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Waters to Zuckerberg: You Have Opened Up a Discussion About Whether Facebook Should Be Broken Up

Today, Congresswoman Maxine Waters (D-CA), Chairwoman of the House Financial Services Committee, gave the following opening statement at a full Committee hearing with Mark Zuckerberg, Chairman and CEO of Facebook, entitled, “An Examination of Facebook and Its Impact on the Financial Services and Housing Sectors.”

As Prepared for Delivery

Today we are here to examine the impact of Facebook on the financial services and housing sectors.
Our sole witness is Facebook’s Chairman and CEO Mark Zuckerberg.

Facebook’s plans to create a digital currency, Libra, and a digital wallet, Calibra, raise many concerns relating to privacy, trading risks, discrimination, opportunities for diverse-owned financial firms, national security, monetary policy, and the stability of the global financial system. I and other Democrats have called for a moratorium on Facebook’s development of its digital currency, Libra, and digital wallet, Calibra until Congress can examine the issues associated with a big tech company developing these digital products, and take action.

As I have examined Facebook’s various problems, I have come to the conclusion that it would be beneficial for all if Facebook concentrates on addressing its many existing deficiencies and failures before proceeding any further on the Libra project.

Let’s review your record:

  • On diversity and inclusion, Facebook has utterly failed. Facebook’s executive ranks and workforce continue to be mostly white and male. Since Reverend Jesse Jackson and the Rainbow PUSH Coalition called upon Silicon Valley companies including Facebook to release diversity statistics more than five years ago, the representation of African Americans and Hispanics has increased by less than two percent. Facebook also told us that they have zero dollars managed by diverse firms.

  • On fair housing, Facebook has been sued by the National Fair Housing Alliance for enabling advertisers to engage in discrimination on its advertising platforms. The U.S. Department of Housing and Urban Development (HUD) has also filed an official charge of discrimination against Facebook for its advertising practices, including the company’s own ad delivery algorithms, which were found to have a discriminatory impact even when advertisers did not target their audience in discriminatory ways. I understand that Facebook has refused to cooperate with HUD’s fair housing investigation by refusing to provide relevant data.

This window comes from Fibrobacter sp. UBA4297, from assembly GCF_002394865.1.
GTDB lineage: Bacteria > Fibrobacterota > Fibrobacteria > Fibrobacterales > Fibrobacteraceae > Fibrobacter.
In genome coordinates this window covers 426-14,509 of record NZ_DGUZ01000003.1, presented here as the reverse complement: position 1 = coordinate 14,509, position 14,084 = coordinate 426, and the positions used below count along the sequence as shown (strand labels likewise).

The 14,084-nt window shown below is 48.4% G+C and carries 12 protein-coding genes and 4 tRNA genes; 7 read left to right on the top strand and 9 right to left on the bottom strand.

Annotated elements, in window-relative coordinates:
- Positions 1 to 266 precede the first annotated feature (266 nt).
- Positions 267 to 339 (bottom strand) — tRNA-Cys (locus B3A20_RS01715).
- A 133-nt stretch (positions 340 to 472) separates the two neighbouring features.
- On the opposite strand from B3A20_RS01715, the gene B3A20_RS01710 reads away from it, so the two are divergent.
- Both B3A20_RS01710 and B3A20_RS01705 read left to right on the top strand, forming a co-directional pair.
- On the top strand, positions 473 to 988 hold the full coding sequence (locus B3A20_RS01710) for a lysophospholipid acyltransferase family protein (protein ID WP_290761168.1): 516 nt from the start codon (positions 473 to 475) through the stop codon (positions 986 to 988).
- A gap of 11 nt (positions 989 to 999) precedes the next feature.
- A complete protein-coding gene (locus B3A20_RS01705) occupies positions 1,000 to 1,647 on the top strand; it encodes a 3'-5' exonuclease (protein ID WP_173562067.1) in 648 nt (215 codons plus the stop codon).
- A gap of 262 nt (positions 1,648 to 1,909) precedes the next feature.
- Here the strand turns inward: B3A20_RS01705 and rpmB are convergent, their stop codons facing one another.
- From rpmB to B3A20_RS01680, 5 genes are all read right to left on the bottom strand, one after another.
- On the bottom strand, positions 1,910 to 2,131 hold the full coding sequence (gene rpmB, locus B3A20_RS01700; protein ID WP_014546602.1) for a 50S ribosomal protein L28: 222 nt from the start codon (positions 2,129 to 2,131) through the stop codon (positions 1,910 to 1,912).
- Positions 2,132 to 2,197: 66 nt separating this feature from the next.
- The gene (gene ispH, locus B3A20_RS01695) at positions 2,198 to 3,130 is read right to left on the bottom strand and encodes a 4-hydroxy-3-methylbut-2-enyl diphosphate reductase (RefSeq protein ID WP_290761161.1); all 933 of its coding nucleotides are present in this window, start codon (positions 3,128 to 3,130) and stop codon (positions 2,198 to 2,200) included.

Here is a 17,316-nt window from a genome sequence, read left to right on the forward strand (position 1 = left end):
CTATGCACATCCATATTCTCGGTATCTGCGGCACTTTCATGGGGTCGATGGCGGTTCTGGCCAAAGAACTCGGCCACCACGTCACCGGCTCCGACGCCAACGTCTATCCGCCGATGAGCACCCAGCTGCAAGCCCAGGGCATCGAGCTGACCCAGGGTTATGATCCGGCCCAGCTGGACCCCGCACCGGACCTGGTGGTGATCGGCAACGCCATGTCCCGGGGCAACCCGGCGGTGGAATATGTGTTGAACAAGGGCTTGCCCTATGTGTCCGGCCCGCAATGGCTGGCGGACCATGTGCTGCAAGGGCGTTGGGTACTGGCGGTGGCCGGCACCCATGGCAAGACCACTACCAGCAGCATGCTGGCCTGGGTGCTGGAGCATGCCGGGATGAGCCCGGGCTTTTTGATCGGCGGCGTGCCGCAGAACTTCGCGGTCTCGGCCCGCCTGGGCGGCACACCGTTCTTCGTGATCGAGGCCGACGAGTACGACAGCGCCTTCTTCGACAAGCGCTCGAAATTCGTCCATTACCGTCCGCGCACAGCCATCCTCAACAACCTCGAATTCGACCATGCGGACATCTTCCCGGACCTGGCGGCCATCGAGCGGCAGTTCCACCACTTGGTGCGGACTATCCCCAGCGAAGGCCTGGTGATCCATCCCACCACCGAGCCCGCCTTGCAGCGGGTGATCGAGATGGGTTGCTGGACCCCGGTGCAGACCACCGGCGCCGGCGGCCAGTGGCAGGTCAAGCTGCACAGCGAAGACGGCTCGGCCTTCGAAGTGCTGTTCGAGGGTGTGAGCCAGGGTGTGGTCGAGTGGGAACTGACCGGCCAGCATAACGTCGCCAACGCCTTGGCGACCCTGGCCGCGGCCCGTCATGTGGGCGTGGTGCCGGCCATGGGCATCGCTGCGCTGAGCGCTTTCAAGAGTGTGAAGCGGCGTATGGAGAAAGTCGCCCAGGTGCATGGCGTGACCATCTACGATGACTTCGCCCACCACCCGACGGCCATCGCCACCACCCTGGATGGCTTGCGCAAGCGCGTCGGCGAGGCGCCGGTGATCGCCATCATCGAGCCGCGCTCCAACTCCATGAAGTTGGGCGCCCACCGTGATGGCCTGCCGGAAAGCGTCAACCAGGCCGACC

• On competition and fairness, Facebook is the subject of an antitrust investigation by the Attorneys General of 47 states and the District of Columbia.

  • On protecting consumers, Facebook was fined $5 billion by the Federal Trade Commission for deceiving consumers and failing to keep their data private.

  • On elections, Facebook enabled the Russian government to interfere with our election in 2016 with ads designed to pit Americans against each other, suppress the vote and boost Trump. For example, Facebook allowed a counterfeit Black Lives Matter webpage to operate with the goal of discouraging African Americans from voting. Three years later these activities are still continuing on Facebook. We learned just this week that Russia and Iran are using the same tactics to meddle in our next election.

  • On political speech, last week, you announced that Facebook would not be doing fact-checking on political ads, giving anyone Facebook labels a politician a platform to lie, mislead and misinform the American people, which will also allow Facebook to sell more ads. The impact of this will be a massive voter suppression effort that will move at the speed of a click. Your claim to promote freedom of speech does not ring true.

Mr. Zuckerberg, each month, 2.7 billion people use your products. That’s over a third of the world’s population. That’s huge. That’s so big that it’s clear to me and to anyone who hears this list, that you believe that you are above the law, and it appears that you are aggressively increasing the size of your company, and are willing to step on or over anyone-- including your competitors, women, people of color, your own users, and even our democracy-- to get what you want. With all of these problems I have outlined, and given the company’s size and reach, it should be clear why we have serious concerns about your plans to establish a global digital currency that would challenge the U.S. dollar.

In fact, you have opened up a serious discussion about whether Facebook should be broken up.


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